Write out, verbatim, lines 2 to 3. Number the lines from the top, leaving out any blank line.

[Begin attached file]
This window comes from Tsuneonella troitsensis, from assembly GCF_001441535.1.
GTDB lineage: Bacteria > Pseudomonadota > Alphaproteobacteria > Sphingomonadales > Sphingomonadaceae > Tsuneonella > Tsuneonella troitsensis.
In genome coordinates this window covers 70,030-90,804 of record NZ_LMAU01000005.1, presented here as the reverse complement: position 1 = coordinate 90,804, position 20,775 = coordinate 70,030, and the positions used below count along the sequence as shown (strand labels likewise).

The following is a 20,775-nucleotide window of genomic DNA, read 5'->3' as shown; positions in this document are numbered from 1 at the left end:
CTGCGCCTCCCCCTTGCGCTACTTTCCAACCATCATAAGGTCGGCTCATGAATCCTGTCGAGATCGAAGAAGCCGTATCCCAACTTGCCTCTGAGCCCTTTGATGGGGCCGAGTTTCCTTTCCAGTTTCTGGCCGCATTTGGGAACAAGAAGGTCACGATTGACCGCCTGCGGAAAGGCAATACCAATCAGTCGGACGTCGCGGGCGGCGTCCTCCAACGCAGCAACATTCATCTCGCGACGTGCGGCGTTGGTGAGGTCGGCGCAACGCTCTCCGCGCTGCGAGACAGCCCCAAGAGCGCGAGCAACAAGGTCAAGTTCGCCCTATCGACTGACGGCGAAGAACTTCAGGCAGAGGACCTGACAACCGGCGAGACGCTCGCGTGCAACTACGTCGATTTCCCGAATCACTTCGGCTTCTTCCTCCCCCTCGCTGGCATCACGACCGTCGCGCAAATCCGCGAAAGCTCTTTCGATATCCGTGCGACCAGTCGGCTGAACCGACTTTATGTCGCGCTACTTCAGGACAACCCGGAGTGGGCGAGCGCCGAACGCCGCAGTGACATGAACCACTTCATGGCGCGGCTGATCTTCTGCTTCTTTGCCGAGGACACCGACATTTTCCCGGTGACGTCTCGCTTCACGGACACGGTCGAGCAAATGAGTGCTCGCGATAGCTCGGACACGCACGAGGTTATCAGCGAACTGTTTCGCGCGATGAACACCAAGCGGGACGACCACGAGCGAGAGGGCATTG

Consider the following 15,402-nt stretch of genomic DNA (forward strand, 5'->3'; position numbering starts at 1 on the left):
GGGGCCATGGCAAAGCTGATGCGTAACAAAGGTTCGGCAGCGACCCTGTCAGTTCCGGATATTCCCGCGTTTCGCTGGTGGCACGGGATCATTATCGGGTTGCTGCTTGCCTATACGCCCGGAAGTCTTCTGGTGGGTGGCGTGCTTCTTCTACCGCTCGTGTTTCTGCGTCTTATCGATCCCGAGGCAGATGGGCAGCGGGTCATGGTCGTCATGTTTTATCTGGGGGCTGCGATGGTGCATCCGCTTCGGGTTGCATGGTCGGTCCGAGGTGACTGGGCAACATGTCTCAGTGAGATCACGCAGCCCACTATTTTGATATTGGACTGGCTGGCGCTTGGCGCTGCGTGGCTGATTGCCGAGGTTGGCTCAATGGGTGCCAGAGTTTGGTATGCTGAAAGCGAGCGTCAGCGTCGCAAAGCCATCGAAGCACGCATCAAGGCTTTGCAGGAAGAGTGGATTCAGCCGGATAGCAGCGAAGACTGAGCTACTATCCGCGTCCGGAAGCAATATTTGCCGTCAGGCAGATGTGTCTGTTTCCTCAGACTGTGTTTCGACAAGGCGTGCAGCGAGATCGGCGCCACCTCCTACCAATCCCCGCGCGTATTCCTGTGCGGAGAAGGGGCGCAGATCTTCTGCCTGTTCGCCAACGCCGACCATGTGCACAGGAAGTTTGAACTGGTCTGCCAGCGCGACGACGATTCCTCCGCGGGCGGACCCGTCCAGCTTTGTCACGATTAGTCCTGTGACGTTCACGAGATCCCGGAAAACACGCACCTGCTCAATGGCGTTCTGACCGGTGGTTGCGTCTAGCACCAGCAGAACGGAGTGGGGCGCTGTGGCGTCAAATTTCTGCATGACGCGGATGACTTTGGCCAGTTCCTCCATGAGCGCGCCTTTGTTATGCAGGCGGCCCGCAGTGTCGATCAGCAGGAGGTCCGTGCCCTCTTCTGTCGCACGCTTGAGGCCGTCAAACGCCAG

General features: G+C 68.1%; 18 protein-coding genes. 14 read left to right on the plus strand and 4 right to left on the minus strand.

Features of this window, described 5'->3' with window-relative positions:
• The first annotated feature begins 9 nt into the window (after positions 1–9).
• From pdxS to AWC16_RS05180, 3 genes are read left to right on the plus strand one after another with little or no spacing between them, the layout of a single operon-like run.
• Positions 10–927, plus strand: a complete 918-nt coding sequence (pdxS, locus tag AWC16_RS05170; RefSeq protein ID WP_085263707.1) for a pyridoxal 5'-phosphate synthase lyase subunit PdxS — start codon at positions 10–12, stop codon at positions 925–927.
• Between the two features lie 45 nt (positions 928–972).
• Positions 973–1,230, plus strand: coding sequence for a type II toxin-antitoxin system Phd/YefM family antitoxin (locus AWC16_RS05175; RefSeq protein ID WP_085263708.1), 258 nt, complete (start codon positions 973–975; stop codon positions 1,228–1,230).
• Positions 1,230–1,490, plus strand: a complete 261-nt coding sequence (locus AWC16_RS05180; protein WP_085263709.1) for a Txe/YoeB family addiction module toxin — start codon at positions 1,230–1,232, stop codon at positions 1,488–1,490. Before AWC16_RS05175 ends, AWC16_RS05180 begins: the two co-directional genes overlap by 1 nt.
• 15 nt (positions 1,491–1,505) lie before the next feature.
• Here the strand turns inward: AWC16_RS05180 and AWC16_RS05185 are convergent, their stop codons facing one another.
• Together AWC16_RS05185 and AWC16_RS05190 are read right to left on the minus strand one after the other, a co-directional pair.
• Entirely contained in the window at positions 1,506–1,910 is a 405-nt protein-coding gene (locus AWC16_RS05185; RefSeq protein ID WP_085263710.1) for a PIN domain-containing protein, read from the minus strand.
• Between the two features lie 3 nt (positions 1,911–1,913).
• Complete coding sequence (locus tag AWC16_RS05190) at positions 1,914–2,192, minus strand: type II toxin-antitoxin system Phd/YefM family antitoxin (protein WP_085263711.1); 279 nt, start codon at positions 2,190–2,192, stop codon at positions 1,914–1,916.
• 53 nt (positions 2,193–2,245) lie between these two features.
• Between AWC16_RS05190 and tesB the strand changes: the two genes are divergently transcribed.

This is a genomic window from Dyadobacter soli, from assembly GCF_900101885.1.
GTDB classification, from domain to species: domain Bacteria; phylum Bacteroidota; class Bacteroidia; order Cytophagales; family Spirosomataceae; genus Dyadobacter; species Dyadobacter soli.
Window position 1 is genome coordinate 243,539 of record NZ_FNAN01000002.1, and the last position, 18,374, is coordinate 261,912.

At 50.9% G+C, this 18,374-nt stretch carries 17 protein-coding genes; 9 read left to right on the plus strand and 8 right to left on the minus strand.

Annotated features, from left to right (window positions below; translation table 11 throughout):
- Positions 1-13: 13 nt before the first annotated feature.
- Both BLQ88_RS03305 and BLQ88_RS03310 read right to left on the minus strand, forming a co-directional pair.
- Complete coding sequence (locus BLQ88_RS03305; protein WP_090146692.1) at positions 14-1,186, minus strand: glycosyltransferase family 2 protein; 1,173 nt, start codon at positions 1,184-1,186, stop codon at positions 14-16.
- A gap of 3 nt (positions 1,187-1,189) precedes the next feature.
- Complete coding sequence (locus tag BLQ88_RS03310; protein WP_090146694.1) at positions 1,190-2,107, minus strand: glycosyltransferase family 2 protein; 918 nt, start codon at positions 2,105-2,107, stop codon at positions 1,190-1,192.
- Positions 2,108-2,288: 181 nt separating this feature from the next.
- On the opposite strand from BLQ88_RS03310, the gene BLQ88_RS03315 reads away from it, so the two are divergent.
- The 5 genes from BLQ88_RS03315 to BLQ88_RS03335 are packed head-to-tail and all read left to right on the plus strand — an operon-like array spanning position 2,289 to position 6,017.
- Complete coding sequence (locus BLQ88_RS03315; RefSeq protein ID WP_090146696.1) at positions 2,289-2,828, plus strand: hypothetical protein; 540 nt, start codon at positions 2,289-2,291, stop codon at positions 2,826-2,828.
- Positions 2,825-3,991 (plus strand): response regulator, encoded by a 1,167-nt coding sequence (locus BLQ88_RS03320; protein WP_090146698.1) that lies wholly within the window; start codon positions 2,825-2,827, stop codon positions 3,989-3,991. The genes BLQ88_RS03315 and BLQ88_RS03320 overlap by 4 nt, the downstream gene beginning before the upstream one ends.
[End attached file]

GTDB lineage: Bacteria > Pseudomonadota > Alphaproteobacteria > Sphingomonadales > Sphingomonadaceae > Tsuneonella > Tsuneonella troitsensis.
In genome coordinates this window covers 70,030-90,804 of record NZ_LMAU01000005.1, presented here as the reverse complement: position 1 = coordinate 90,804, position 20,775 = coordinate 70,030, and the positions used below count along the sequence as shown (strand labels likewise).